South Africa's population is the most unhealthy in the world

02 May 2019 2 min. read
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Based on ten indicators of health, South African people have emerged as the least healthy population on the planet, according to new analysis from consultancy firm Bloomsbury Economics. At the other end of the spectrum, Canada emerged as the healthiest country on the planet.

South Africa has emerged at the wrong end of a number of indicators in recent years, having been placed as the country with the highest rate of economic crime in the world last year. The latest health assessment is based on data from the World Health Organisation (WHO), drawn upon by Bloomsbury Economics.

As per recent WHO data, the probability of succumbing to a range of illnesses – including cardiovascular disease, cancer, diabetes and chronic respiratory disease – amongst South Africans between the ages of 30 and 70 stands at 26%, while nearly 30% of the country’s population is obese.

Based on this data, Bloomsbury Economics rated countries across the globe on a scale of 0 to 1, using ten health indicators as assessment criteria. These include a healthy life expectancy, blood pressure, blood glucose, obesity, depression, happiness, alcohol yse, tobacco use, inactivity, and government expenditure on healthcare.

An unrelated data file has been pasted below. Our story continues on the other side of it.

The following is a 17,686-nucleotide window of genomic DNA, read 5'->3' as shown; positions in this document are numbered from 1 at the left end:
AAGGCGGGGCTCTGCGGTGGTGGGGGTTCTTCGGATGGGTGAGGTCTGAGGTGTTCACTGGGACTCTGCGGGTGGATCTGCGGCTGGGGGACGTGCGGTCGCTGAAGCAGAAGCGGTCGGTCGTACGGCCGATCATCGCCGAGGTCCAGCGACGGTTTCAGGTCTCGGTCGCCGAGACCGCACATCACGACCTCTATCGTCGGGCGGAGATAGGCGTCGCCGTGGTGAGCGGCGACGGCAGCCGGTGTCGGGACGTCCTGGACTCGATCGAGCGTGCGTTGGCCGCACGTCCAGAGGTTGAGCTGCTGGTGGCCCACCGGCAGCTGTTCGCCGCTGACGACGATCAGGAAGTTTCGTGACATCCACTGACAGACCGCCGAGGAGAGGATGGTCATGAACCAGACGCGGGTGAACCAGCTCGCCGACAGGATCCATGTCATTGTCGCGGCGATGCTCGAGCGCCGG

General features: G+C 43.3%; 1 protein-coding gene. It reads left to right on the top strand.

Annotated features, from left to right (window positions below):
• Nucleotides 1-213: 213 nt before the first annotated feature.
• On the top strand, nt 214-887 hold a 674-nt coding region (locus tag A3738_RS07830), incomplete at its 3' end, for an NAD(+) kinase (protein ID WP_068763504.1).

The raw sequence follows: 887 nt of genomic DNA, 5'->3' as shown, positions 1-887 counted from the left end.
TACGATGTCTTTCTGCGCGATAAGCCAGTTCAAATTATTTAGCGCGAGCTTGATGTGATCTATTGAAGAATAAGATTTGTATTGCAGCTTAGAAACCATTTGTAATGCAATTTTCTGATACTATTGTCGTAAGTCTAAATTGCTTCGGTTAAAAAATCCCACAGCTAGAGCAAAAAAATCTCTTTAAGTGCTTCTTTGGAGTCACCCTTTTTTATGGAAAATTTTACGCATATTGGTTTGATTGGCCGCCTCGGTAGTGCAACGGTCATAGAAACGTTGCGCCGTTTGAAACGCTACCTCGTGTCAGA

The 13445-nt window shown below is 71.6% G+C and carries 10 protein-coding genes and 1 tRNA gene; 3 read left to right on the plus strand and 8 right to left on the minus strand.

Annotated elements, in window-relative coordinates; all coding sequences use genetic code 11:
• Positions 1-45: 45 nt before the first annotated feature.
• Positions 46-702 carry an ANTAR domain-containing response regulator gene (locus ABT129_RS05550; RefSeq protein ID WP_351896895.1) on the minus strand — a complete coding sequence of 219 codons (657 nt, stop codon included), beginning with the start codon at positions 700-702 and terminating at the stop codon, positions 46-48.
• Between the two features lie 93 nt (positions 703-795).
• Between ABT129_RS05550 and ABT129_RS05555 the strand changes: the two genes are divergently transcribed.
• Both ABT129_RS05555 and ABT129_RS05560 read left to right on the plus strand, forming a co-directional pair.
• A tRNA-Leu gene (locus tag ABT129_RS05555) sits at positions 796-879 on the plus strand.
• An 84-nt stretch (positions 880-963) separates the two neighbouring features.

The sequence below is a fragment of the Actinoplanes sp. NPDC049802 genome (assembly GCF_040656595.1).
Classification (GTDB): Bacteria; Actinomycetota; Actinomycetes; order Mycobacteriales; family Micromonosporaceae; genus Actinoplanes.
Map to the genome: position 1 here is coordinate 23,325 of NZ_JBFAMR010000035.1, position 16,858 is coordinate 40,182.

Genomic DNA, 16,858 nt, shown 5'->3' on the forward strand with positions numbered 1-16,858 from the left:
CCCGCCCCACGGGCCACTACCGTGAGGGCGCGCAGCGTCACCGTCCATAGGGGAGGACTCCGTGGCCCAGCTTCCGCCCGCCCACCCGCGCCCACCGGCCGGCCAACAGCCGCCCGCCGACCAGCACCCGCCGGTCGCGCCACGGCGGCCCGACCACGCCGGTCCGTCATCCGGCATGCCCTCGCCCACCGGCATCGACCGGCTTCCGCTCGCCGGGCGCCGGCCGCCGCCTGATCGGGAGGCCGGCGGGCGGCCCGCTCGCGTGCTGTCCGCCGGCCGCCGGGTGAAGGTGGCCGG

Bloomsbury Economics places SA as the unhealthiest country in the world

South Africa emerged as the most unhealthy country in the world based on these indicators. Healthcare has become an issue of particular concern in South Africa recently, as the slow economic growth has affected the affordability of healthcare in recent years. 

Experts from the public and private sector alike have been working to devise solutions for healthcare in the country, but the efforts are yet to produce tangible results. Amongst the range of indicators, obesity appeared to be the most prominent one, particularly amongst women in the country.

“Excess body weight is a massive problem, but not only in adults; 13% of South African children are overweight or obese which is more than double the global average of five percent,” said Alta Schutte, co-author of the study and professor at the South African Medical Research Council.

“We need to seriously look in the mirror and change the lifestyles we lead in order to safeguard the health of South Africans, especially for future generations who are already being negatively affected,” she added.